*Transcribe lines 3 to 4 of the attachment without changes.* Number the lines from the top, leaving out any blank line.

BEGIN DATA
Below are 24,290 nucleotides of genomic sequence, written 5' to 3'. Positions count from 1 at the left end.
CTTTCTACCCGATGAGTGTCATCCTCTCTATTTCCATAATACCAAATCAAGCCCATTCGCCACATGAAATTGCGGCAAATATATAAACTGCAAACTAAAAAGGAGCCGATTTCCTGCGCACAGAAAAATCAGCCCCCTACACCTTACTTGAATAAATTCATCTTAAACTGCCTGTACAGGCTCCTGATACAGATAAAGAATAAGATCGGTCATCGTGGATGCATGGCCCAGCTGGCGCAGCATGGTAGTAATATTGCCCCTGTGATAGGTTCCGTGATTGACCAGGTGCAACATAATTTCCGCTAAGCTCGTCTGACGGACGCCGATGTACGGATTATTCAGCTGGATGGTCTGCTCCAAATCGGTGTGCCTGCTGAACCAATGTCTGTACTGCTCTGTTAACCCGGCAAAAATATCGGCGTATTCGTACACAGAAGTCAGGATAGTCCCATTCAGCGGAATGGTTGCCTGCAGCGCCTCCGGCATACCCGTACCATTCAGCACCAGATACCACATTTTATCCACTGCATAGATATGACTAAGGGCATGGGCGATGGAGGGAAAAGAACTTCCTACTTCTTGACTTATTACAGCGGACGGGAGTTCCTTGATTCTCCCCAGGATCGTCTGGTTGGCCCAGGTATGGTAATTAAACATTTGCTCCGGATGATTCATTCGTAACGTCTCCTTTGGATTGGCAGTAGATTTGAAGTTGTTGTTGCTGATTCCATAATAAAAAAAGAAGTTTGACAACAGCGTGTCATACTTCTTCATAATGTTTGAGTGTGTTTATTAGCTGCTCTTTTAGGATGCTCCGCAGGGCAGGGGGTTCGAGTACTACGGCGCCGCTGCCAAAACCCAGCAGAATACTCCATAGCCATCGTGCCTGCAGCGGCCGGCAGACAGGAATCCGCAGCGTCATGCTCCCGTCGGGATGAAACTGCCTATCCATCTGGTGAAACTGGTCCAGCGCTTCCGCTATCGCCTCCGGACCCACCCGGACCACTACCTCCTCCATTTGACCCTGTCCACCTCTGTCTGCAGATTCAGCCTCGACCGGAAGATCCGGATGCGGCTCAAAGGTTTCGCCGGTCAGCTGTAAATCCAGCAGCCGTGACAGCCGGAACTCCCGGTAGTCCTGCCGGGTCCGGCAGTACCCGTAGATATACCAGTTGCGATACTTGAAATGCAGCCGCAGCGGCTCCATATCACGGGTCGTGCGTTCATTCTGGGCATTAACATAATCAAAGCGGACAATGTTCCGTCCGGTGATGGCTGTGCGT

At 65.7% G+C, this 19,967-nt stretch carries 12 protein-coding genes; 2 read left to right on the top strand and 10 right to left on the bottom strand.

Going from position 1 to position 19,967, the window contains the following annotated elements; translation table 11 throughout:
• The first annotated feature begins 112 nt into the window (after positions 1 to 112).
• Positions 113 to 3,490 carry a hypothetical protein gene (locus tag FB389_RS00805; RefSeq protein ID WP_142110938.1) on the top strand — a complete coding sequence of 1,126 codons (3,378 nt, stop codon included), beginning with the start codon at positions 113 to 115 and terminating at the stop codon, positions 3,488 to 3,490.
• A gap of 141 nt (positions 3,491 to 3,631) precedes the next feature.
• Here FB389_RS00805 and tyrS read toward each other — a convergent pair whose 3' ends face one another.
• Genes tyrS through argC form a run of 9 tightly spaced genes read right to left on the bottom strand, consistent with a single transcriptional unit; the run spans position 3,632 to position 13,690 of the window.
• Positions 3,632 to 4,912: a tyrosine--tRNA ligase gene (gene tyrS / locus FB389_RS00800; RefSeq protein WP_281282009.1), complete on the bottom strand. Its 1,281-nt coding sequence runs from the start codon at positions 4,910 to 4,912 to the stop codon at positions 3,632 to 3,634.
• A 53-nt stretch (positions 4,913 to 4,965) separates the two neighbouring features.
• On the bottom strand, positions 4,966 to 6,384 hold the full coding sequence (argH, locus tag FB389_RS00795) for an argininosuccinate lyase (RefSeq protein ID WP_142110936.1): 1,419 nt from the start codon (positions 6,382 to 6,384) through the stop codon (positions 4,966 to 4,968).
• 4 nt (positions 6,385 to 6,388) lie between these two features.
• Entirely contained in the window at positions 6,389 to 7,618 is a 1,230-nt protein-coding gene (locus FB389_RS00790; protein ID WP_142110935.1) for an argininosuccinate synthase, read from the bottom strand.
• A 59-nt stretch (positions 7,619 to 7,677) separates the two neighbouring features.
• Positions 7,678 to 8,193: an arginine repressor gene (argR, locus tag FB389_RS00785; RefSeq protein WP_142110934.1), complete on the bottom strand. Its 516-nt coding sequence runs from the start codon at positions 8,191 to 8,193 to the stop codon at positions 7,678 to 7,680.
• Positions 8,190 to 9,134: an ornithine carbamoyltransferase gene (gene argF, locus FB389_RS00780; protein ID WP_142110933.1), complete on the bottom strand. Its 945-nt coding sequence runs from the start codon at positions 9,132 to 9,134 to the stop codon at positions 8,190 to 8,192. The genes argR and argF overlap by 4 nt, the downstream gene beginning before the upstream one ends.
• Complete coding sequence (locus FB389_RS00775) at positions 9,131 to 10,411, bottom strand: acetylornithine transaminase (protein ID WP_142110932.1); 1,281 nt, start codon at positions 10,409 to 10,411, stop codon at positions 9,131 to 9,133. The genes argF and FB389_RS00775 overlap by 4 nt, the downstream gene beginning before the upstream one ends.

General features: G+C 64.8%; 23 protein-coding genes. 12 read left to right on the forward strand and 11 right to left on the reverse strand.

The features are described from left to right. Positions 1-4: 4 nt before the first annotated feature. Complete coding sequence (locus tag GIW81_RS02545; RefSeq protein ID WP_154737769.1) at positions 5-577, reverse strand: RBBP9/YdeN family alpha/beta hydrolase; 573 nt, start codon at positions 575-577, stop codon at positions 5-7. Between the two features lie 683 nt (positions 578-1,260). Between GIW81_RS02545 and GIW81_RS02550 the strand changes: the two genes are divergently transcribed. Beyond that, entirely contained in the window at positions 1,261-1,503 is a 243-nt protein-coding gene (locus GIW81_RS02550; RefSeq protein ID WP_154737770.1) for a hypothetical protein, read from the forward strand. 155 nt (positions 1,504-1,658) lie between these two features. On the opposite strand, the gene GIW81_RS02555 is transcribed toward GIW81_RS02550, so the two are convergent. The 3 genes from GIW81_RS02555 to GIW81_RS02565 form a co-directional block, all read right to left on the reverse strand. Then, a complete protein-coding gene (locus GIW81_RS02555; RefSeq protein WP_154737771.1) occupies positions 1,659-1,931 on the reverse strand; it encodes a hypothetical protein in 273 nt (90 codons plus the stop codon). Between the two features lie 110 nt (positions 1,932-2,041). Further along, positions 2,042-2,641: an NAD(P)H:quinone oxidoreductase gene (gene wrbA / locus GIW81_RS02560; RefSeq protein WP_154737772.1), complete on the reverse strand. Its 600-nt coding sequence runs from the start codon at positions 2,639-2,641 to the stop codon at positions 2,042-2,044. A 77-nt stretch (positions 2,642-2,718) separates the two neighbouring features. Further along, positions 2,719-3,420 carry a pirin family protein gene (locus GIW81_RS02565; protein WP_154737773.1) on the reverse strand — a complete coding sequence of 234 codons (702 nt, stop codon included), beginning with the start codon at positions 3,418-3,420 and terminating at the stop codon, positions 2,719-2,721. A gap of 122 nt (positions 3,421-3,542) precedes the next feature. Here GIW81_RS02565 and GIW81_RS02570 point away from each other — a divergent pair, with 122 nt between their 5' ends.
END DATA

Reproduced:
At 65.7% G+C, this 19,967-nt stretch carries 12 protein-coding genes; 2 read left to right on the top strand and 10 right to left on the bottom strand.

Going from position 1 to position 19,967, the window contains the following annotated elements; translation table 11 throughout: